What is Sensory Integration Dysfunction? By Barbara Luborsky, OTR/L of Way to Grow, LLC Sensory integration is a term which refers to the process of taking sensory information into the brain, sorting it, interpreting it, and responding to it appropriately. The concept is based on the work of Dr. A. Jean Ayres, who spent over 30 years bringing together her knowledge of neuroscience and occupational therapy to pioneer and create the theory, assessments, and treatment principles of sensory integration. At its heart, this theory teaches that play is the work of children. Through play, children learn about themselves and the world- as the things they see, hear and feel make sense to them, sensory integration is occurring. Sensory integration is a process in which information from the environment, as well as sensations from within our own bodies are taken in, processed and a response is generated. We have all heard of the 5 senses- sight, hearing, taste, touch and smell. The concept of sensory integration deals with these 5 senses as well as 2 “special” senses: vestibular and proprioceptive. The vestibular system relies on receptors located in the ear, and it is responsible for providing the brain with information about the position of the head, and if the head is moving, what direction and how fast. The proprioceptive system relies on receptors located in the joints and muscles and it gives the brain information about the position of the body in space. It is a formidable task for the central nervous system to receive all of the sensory information, process it, and organize our behaviors appropriately. Every one of us has strategies that assist our systems in accomplishing this task. For example, if we are on the way to work, and are still feeling a little sleepy, we may turn the music up, have a cup of coffee, or call a friend on the phone. If we’ve been at the mall shopping for several hours and are feeling over-stimulated, we may head for a hot bath and a cup of warm tea as soon as we get home. For most of us, these are things we do without even thinking about it. From a sensory integrative perspective, learning occurs when a person receives accurate sensory information, processes it, and uses it to organize behaviors. In some instances, the system does not function as it should, and the individual does not do a good job with noticing input, sorting it, prioritizing it, or responding appropriately. When children receive inaccurate or unreliable sensory input, their ability to process the information and create responses is disrupted (Dunn, 1991). Poor sensory integration can lead to problems with attention, motor control, activity level or ability to experience, learn, and interact with the environment and others. Deficits can impact behaviors in many ways and must be inferred from observing a child’s behavior and performance. In such cases, if the deficiencies are severe, there may be what is called Dysfunction of Sensory Integration (DSI), also known as Sensory Processing Disorder, (SPD). Children who experience DSI demonstrate a wide range of symptoms, which are often misinterpreted as misbehavior. Behaviors that might indicate DSI This list is not inclusive, although it should give you a good idea of the kinds of behaviors that indicate problems with sensory integration. Usually, besides having these behaviors, children with DSI may have behavioral responses that seem inconsistent, and often they are children who do not like change. They cling to familiar routines as a way of organizing themselves and when routines are disrupted, this can really set them off. Tactile Withdraws from touch or overreacts to bumps and scrapes or to being touched accidentally Strikes out at other children when they come near Dislikes standing in line Dislikes being held or cuddled, or wants to be held all the time Bothered by labels in back of shirt or by seams in socks Touches everything - walks touching the wall Does not react to falls, scrapes or bumps Constantly puts things in mouth Dislikes messy play (mud, finger paint, glue on fingers, sand table) Pinches or bites self or others Poor concentration Hates haircuts, having face washed, nails clipped Proprioceptive Walks on toes Stamps feet, plays too roughly, deliberately falls, bumps or crashes Throws ball too hard, holds pencil too hard (or too softly), writes too hard (or too softly) Trouble with buttons or with dressing self Wiggles constantly during seated activities Poor jumping skills, poor posture, tires easily, clumsy, seems unaware of body Handles toys roughly, lots of banging and breaking Confused about motions when eyes are closed Visual Does not focus on objects Poor eye contact Unable to locate things with eyes - does not localize eyes to sounds Does not follow movement with eyes/ difficulty catching a ball Visually distractible - looking at bulletin boards and shelves Vestibular Craves spinning, swinging, or turning upside down, constantly in motion, rocks while sitting or standing Is fearful of movement, often carsick Very still, makes few postural adjustments Avoids slides and swings, will not climb, disoriented and fearful when moved out of vertical posture Very clingy, no “terrible twos”, can learn to become intellectual and/or manipulative to avoid motion Difficulty walking downstairs, fears escalators, elevators and airplanes Afraid to sit on toilet Messy eater, frequent spills Seems to have poor balance, difficulty learning to ride a bike Smell Overly aware of smells in the environment, smells everything or ignores unpleasant odors Complains that food smells bad, uncomfortable and wiggly at lunch Notices how people smell Social Has trouble relating appropriately to peers, fearful of social situations (older kids) Does not play with other children, cannot sustain play with an adult Difficulty identifying emotions correctly, may laugh when someone expresses anger Does not spontaneously interact in a group May not read social cues, may not use appropriate facial expressions/give appropriate social cues General Performance is inconsistent Hyper-active, or hyper reactive and hard to calm Difficulty with transitions from one area or activity to another Startles easily and reacts violently or is difficult to arouse and somewhat non-responsive If you suspect that your child may be having difficulty in this area, consult with an occupational therapist (OT) who has been specially trained in sensory integration theory and treatment. Through close examination of a child’s medical, social and school history, along with administration of specific tests and observations, a qualified OT can help you determine if your child has DSI. If that is the case, the O.T. can treat the child and help to modify the way he or she is integrating sensory information. There are also many things that parents and teachers can do to optimize performance for children with DSI. Unfortunately, this disorder is little known and often misunderstood, but with support from appropriate professionals, there is help for children with DSI. Barbara Luborsky, OTR/L is a pediatric OT and co-owner of Way to Grow, LLC, a pediatric therapy practice in Frederick. She has been studying sensory integration and treating children with DSI for the past 15 years.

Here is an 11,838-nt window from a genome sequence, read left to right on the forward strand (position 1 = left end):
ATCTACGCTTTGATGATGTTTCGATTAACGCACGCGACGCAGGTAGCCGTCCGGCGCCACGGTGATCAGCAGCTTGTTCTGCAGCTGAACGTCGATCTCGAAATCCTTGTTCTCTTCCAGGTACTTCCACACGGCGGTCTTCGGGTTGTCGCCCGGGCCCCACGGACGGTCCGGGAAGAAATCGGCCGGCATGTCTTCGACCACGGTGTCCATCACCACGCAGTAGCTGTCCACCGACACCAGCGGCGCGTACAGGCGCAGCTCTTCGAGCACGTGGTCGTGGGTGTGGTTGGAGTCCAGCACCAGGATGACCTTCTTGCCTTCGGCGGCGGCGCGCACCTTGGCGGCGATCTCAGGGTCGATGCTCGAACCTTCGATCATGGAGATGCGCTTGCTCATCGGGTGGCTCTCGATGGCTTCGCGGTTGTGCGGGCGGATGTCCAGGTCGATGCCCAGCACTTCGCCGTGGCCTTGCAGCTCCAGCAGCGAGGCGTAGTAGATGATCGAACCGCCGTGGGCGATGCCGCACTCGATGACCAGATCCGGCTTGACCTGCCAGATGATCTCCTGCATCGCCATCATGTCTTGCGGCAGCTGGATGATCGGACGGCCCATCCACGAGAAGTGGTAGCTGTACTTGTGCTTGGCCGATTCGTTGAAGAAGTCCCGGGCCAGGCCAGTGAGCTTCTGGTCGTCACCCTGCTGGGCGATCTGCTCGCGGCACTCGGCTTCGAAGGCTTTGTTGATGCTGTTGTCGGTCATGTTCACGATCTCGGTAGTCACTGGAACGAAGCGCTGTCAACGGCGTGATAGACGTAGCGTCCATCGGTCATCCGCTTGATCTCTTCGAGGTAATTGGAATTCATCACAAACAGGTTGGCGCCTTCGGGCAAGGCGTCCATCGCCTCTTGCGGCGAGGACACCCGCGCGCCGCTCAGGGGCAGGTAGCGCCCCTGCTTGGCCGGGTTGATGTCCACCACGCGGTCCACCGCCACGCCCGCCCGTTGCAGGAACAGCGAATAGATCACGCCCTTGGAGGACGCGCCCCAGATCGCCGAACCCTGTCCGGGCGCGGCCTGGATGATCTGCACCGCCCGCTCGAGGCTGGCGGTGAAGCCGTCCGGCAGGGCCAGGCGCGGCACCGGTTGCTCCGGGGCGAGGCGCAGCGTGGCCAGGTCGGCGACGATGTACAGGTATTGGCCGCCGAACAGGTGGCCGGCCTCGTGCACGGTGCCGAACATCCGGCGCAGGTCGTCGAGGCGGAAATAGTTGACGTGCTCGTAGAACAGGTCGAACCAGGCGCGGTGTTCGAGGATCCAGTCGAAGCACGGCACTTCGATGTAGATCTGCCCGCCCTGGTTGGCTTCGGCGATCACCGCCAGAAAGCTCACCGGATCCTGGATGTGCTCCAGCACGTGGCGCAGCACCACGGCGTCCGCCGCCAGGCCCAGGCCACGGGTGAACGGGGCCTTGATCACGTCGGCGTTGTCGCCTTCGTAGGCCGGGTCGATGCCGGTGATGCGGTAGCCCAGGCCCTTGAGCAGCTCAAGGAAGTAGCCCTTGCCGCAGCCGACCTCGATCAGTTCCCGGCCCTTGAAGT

Pages to are hidden for
"What is Sensory Integration Dysfunction"Please download to view full document